2. I have years of experience as both a Project Manager in App Development and Web Development. While having great technical skills combined with PM skills, I find that many employers will still hire someone over me with less technical knowledge and skill because they have their PMP. I have seen so many PMP holders that I have worked with that can’t lead a project if they had a gun to their head. They have no idea of how to go from B to C which is sad. I hate how employers in the IT industry have put this over-blown misconception of having a PMP makes a PM a great candidate over someone who does not have it. The truth is, the person without the PMP and years of experience is going to know how to dig themselves and the team out of an unforeseen situation and the PMP holder is most likely going to wait for someone to tell him or her what to do. I see this same function everyday.

  3. I agree with you, but now, (5 years down), Microsoft and other vendors are requiring it of their partners and consultants. Companies I interview with are assuaged by the fact that you have one. And now also an Agile certification seems really sought after.

  4. Donald Kennedy

    I enjoyed the article and definitely agree. I do think the PMP is a start. What I don’t like is that PMI is a racket in that I can only get 5 PDUs for a years worth of experience on a project as a PM, but if I fly to Dubai and spend 10 k on a weekend’s worth of seminars I can get 28. That in my humble opinion is unethical.

  5. I thoroughly enjoy the article. I work for a company who is beginning to weigh heavily on their PMs having their certifications. I work in an environment where I’ve had to manage many small scale projects but cannot even get hired in a position that will add to what I already have UNLESS I sit for this quite expensive certification. Someone told me the other day of a person who sat for a 5000.00 exam and their employer told them, that’s a great accomplishment but made no difference in their salary. Raw talent and pure work experience wins out over the classroom methodology every day of the week! I will most definitely take what I’ve learned from this article in making my decision about further my professional education. Your candor is greatly appreciated!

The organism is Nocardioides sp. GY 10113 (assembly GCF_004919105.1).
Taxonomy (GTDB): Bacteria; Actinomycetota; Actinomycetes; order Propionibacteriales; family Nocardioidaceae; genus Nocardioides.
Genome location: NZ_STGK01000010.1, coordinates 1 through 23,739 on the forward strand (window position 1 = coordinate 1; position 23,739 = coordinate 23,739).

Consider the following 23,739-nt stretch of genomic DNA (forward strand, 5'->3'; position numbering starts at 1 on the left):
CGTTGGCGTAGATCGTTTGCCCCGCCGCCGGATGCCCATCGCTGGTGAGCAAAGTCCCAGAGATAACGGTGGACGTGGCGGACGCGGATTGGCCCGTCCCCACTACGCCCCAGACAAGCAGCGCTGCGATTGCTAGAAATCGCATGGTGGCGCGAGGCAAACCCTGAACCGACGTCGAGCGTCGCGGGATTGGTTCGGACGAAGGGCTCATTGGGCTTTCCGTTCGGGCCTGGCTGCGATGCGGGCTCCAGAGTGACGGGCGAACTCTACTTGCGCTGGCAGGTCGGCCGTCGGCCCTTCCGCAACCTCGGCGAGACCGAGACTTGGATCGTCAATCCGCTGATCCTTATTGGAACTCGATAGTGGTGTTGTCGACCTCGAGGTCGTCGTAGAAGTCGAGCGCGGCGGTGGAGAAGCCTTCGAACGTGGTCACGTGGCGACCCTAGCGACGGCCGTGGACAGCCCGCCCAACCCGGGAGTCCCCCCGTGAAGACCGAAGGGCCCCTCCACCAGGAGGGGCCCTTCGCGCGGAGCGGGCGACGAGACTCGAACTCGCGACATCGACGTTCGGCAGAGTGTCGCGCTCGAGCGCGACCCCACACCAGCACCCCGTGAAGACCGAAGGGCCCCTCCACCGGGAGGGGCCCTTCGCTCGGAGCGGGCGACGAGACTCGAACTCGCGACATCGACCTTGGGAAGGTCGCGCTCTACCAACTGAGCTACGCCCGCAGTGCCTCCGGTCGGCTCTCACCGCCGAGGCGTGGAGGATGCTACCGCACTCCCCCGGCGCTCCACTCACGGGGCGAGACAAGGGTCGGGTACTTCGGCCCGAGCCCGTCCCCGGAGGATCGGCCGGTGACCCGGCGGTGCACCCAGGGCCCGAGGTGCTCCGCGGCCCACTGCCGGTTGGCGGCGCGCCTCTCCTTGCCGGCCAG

6. Kesav Tadimeti

    There is an entire industry built around training professionals to ‘pass in the first attempt’ and to earn PDUs. This makes candidates rush towards clearing the examination with the minimum investment in preparation and qualification. Many a PMP has admitted to never having read the PMBOK.

    At a time when several certifications are turning away from MCQs to practical & verifiable exercises to assess internalisation of training, I find the PMP to be rooted in revenue generation and exclusion.

  7. I recently just retired from the military after serving 25 years and is now in the process of finding my second career. I’ve managed numerous projects and supervised 1000’s of soldiers and civilians over my tenure while serving. While searching for new employment, I constantly see questions asking if I’m PMP certified (which I’m not). In the “civilian world” which holds more weight: PMP Certified or die hard experience?

    • James– in the “civilian” world, there’s still a lot of weight put on the PMP certification. I don’t necessarily agree with that, but it’s the reality. If you decide to skip the certification, you may want to work through Veteran’s organizations that are partnering with corporations to recruit ex-Vets. In those programs, the focus is on “equivalent experience” and not as much on professional certifications. Best of luck to you! – Pam